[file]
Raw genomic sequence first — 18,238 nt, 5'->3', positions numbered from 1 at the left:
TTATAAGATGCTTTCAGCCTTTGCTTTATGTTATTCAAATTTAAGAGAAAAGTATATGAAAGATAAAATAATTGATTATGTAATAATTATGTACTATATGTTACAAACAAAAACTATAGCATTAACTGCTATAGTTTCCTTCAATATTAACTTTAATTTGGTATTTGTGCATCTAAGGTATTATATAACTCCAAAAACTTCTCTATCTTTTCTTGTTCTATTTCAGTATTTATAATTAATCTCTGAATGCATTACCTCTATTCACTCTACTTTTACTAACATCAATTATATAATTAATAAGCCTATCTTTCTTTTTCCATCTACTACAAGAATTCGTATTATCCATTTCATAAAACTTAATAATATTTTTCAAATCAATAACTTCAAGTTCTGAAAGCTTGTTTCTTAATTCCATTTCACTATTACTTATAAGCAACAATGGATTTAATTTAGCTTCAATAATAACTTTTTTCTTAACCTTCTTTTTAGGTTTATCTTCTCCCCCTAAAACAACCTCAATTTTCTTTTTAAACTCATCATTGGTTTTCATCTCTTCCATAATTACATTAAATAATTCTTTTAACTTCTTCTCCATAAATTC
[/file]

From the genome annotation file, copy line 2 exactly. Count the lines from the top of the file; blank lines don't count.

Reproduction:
TTATAAGATGCTTTCAGCCTTTGCTTTATGTTATTCAAATTTAAGAGAAAAGTATATGAAAGATAAAATAATTGATTATGTAATAATTATGTACTATATGTTACAAACAAAAACTATAGCATTAACTGCTATAGTTTCCTTCAATATTAACTTTAATTTGGTATTTGTGCATCTAAGGTATTATATAACTCCAAAAACTTCTCTATCTTTTCTTGTTCTATTTCAGTATTTATAATTAATCTCTGAATGCATTACCTCTATTCACTCTACTTTTACTAACATCAATTATATAATTAATAAGCCTATCTTTCTTTTTCCATCTACTACAAGAATTCGTATTATCCATTTCATAAAACTTAATAATATTTTTCAAATCAATAACTTCAAGTTCTGAAAGCTTGTTTCTTAATTCCATTTCACTATTACTTATAAGCAACAATGGATTTAATTTAGCTTCAATAATAACTTTTTTCTTAACCTTCTTTTTAGGTTTATCTTCTCCCCCTAAAACAACCTCAATTTTCTTTTTAAACTCATCATTGGTTTTCATCTCTTCCATAATTACATTAAATAATTCTTTTAACTTCTTCTCCATAAATTC